Christopher Shell was christened on 26th September 1797. He too was a musician who married and had 3 children and is my 3 x great grandfather. What I know of his life and legacy is a separate page. I am planning a page on this website for him.
Ann Shell was christened on 13th January 1799 but died in October of the same year and buried on 29th October at St Michael’s church.
Ann Wight Shell was baptised on 21st September 1800. She does not seem to have married and in 1871, at the age of 71, she was a lodger in Eastbourne living off an annuity.
Eliza Shell was baptised at St Michael’s on 16th December 1801 and married David Long in the same church on 22nd October 1826.
1797 THEATRE ROYAL AND THREE CHOIRS FESTIVAL By now, Thomas was part of the theatre band/orchestra and these same players made up many instrumental groups around Bath, sometimes playing in the Pump Rooms and for the Garden concerts.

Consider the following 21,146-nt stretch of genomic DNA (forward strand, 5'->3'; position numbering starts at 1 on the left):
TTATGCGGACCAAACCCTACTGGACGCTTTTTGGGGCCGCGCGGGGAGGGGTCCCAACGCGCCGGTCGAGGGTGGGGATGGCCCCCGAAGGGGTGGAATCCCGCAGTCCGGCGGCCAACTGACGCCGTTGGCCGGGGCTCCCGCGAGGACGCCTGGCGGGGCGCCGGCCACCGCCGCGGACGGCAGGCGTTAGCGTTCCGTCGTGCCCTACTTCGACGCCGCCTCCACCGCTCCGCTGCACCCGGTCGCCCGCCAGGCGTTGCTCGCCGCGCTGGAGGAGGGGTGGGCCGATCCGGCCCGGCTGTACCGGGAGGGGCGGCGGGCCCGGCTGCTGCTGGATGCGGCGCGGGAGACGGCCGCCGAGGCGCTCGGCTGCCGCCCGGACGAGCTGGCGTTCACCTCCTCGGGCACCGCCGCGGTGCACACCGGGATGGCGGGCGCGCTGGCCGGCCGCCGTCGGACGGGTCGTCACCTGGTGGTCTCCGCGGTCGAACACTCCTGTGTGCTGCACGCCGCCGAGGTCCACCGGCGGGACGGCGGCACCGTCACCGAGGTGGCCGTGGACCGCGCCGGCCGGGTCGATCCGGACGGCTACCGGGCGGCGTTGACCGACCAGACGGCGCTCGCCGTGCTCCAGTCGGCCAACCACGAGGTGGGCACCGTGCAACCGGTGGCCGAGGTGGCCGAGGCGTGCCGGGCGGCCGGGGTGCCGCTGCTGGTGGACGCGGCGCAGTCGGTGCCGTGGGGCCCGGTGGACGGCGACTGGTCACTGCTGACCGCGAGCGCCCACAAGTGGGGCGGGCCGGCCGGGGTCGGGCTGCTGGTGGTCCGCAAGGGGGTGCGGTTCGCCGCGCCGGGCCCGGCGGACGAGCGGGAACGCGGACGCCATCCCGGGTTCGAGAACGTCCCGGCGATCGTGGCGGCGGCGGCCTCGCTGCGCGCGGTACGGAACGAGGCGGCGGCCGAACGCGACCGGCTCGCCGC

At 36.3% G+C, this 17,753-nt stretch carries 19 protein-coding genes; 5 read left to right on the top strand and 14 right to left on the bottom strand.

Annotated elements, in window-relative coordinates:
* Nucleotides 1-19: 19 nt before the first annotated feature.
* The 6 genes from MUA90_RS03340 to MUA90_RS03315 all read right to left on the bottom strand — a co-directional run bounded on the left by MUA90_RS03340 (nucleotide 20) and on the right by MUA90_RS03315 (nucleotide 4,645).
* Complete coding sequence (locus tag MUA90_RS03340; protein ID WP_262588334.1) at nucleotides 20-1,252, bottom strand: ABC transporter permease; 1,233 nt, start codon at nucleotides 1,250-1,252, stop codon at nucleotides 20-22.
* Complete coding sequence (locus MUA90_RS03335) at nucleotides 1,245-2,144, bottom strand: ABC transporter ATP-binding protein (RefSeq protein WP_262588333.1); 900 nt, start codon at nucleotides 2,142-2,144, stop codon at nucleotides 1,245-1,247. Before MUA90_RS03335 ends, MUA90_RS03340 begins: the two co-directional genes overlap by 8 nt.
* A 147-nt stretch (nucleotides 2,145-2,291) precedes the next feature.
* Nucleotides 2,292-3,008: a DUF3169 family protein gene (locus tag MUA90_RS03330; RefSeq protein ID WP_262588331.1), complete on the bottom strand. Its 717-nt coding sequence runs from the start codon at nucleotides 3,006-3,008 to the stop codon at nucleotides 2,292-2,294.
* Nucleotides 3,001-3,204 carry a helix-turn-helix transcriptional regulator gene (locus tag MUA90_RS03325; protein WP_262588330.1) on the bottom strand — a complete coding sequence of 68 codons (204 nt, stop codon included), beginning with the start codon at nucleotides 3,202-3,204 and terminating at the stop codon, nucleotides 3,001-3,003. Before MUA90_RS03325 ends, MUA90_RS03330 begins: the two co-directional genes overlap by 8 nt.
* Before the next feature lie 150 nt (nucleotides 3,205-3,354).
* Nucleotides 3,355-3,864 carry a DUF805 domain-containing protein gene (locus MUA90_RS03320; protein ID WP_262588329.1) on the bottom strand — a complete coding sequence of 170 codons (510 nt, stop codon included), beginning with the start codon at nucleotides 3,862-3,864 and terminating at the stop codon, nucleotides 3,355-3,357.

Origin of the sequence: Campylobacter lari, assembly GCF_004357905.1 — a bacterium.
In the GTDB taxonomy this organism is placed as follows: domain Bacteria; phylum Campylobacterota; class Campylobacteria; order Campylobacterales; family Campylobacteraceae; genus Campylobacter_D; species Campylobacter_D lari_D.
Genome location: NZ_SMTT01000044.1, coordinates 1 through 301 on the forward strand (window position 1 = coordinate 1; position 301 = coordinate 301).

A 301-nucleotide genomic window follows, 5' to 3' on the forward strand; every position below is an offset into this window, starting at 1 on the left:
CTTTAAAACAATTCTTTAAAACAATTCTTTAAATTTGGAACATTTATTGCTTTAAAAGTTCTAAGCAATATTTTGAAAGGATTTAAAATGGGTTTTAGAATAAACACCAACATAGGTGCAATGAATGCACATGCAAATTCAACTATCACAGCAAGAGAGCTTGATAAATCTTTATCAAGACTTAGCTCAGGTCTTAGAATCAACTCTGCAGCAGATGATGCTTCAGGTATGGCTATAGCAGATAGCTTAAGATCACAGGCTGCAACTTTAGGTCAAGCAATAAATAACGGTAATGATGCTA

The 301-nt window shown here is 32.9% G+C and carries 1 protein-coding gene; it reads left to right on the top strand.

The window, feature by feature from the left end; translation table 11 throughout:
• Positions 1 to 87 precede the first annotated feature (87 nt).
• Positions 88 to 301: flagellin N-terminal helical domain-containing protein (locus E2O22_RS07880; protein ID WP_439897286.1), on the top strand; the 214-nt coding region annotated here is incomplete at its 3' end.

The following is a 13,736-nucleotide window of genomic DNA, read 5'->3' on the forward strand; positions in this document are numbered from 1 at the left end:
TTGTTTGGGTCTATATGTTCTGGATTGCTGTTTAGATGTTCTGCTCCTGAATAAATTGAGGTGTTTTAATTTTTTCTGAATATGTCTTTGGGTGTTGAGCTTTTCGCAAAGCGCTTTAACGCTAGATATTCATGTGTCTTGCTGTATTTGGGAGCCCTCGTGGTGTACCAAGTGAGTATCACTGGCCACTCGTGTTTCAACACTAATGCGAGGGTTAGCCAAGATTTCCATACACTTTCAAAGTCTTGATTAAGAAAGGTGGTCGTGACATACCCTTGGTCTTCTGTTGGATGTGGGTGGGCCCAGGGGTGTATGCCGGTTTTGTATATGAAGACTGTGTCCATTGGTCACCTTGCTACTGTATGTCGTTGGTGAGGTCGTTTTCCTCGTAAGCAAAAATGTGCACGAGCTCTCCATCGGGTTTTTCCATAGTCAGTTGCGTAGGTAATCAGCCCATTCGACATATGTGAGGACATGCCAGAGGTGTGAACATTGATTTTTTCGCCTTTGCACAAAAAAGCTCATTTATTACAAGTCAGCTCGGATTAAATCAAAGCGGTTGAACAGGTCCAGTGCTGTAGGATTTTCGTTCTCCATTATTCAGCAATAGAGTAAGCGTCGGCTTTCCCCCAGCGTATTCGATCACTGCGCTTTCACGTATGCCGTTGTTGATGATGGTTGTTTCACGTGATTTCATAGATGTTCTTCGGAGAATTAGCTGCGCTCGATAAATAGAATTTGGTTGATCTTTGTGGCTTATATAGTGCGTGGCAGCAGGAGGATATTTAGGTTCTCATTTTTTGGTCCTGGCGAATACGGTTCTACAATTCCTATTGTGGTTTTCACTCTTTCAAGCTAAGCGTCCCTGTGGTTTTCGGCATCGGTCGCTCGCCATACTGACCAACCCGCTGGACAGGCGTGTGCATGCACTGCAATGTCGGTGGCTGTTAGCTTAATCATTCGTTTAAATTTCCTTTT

These players also had the opportunity to make up the orchestra for the Three Choirs Festival, which in 1797 took place in Worcester Cathedral. Even today, this is a good 1.5 hours by motorway between the two cities. Travelling then, with a double bass, must have been quite a challenge and not for the faint hearted!
The festival began on Tuesday 5th September and various performances, many containing music by Handel with the obligatory annual performance of Messiah taking place on the Thursday morning.
One of the named vocal performers is Cooke and it is reasonable to suggest this is the same man who was a childhood star with Thomas and with whom he shared many a concert.